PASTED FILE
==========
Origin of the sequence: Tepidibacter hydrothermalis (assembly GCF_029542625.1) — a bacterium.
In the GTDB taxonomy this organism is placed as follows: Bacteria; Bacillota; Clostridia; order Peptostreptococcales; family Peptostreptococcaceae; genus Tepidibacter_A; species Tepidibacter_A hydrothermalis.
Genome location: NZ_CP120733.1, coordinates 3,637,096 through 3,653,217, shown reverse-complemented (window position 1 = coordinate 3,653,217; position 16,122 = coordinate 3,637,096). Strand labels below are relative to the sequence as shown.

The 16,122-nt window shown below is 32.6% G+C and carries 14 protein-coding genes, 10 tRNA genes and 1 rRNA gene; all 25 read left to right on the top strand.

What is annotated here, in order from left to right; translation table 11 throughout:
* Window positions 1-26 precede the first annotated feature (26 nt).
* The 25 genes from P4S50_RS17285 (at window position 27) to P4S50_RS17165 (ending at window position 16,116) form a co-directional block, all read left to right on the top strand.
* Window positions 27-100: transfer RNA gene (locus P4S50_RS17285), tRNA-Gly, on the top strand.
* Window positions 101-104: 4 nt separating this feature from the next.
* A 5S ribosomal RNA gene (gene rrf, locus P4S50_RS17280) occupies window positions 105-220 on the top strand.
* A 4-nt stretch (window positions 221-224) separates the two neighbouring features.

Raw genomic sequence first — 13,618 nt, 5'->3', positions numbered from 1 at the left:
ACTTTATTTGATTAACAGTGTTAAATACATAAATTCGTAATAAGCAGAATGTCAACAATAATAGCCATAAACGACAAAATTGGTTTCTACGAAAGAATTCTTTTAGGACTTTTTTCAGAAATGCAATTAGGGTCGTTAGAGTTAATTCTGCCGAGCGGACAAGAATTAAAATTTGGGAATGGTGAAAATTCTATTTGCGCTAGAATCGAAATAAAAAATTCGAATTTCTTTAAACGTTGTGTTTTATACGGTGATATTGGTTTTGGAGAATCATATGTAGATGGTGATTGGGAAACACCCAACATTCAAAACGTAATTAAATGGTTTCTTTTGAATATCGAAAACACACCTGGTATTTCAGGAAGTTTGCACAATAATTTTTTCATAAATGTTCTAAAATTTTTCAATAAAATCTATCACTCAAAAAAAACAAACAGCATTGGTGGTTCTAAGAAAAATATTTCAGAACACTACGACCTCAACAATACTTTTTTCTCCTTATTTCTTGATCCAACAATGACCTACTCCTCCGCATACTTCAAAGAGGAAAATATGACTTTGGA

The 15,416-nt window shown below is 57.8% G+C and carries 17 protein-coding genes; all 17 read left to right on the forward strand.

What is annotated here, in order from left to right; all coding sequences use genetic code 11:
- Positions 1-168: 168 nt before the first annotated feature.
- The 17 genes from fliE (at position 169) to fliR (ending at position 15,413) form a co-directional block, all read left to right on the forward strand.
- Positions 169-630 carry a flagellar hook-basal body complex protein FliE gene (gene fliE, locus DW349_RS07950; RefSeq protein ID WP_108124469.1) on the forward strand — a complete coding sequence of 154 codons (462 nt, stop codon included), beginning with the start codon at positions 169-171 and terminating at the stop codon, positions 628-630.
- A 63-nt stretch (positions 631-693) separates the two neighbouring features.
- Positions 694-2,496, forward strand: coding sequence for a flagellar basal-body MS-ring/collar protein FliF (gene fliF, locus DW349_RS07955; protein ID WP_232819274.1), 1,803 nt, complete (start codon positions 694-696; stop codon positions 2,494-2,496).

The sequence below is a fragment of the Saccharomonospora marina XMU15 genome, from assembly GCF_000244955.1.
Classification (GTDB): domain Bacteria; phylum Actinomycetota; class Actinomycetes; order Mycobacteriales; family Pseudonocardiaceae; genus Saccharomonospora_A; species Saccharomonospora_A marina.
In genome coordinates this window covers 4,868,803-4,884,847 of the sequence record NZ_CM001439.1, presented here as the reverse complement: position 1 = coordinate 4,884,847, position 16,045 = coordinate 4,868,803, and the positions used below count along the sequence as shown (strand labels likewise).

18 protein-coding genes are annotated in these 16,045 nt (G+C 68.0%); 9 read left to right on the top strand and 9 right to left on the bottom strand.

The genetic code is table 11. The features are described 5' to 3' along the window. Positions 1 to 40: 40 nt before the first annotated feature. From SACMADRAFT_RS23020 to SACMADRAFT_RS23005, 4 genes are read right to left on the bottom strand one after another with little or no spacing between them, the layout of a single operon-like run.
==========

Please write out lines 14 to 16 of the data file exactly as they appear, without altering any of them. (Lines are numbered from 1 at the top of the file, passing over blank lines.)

The 15,416-nt window shown below is 57.8% G+C and carries 17 protein-coding genes; all 17 read left to right on the forward strand.

What is annotated here, in order from left to right; all coding sequences use genetic code 11:
- Positions 1-168: 168 nt before the first annotated feature.